Nobel economics prize goes to Edmund Phelps

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American economist Edmund S. Phelps has won the 2006 Nobel economics prize - or the Sveriges Riksbank Prize in Economic Sciences in Memory of Alfred Nobel, to give the award its full title.


Phelps was honoured “for his analysis of intertemporal tradeoffs in macroeconomic policy”, according to a statement from the Royal Swedish Academy of Sciences. He wins 10 million Swedish kronor.

"The work of Edmund Phelps has deepened our understanding of the relation between short-run and long-run effects of economic policy. His contributions have had a decisive impact on economic research as well as policy," wrote the Academy.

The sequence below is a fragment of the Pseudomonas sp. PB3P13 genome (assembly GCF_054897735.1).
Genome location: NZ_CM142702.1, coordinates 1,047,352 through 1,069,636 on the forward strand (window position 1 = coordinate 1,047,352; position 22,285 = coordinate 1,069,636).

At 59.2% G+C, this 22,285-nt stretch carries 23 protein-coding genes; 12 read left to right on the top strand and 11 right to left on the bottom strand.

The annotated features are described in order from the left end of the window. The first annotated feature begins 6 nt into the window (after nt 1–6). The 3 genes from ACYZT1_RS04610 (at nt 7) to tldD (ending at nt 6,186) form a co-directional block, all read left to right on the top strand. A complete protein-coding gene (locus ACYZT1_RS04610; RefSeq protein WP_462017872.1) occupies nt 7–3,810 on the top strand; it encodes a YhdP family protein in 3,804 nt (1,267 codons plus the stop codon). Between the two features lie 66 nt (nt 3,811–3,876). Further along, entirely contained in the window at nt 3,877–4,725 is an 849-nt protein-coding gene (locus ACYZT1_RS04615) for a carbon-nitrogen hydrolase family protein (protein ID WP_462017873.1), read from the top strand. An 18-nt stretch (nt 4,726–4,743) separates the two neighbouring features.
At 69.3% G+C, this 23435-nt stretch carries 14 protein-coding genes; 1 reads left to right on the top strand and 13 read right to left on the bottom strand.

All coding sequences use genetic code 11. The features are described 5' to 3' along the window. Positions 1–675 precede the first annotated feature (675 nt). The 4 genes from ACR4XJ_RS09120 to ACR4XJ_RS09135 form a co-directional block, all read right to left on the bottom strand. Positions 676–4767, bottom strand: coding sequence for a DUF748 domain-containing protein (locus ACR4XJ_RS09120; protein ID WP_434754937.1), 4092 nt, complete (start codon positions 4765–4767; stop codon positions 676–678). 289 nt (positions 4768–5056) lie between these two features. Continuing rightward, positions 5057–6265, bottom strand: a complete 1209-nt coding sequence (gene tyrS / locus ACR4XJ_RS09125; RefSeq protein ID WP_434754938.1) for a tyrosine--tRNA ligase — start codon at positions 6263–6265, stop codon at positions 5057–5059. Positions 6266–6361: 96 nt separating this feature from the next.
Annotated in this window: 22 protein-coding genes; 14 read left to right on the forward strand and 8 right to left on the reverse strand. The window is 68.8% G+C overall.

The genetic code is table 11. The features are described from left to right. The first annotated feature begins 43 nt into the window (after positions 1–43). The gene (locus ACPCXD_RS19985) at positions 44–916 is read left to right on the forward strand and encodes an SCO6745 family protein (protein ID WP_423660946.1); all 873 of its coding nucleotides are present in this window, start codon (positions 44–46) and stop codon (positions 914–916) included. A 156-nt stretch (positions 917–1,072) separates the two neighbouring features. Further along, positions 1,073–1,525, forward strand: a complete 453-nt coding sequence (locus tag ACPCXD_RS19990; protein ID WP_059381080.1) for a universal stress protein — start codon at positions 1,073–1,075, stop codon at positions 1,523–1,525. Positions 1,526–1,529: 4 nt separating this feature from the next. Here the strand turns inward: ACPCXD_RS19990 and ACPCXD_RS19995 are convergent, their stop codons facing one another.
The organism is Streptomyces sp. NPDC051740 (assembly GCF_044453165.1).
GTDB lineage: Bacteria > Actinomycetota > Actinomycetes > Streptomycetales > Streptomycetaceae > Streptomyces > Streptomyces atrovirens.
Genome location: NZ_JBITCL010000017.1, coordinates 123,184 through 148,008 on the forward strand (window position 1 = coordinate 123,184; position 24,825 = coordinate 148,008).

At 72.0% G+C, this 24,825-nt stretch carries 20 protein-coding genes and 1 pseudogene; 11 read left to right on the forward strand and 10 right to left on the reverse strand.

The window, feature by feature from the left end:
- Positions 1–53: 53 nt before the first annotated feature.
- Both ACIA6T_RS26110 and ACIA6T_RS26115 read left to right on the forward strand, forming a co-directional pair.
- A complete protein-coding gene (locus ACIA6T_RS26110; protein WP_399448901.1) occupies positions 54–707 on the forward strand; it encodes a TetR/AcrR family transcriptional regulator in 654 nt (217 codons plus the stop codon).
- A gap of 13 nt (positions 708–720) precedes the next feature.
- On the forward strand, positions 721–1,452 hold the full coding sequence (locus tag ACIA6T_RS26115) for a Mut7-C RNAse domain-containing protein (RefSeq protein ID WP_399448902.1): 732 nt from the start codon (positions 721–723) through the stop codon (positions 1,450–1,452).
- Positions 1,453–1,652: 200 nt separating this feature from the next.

Phelps was born in 1933 in Evanston, Illinois. He took a PhD in economics at Yale and is currently professor of political economy at Columbia University in New York.

As is often pointed out by Nobel purists, the award in economics is actually not a “real” Nobel prize, but a Nobel Memorial prize created in 1969 by the Riksbanken to, among other things, celebrate its 300th birthday.


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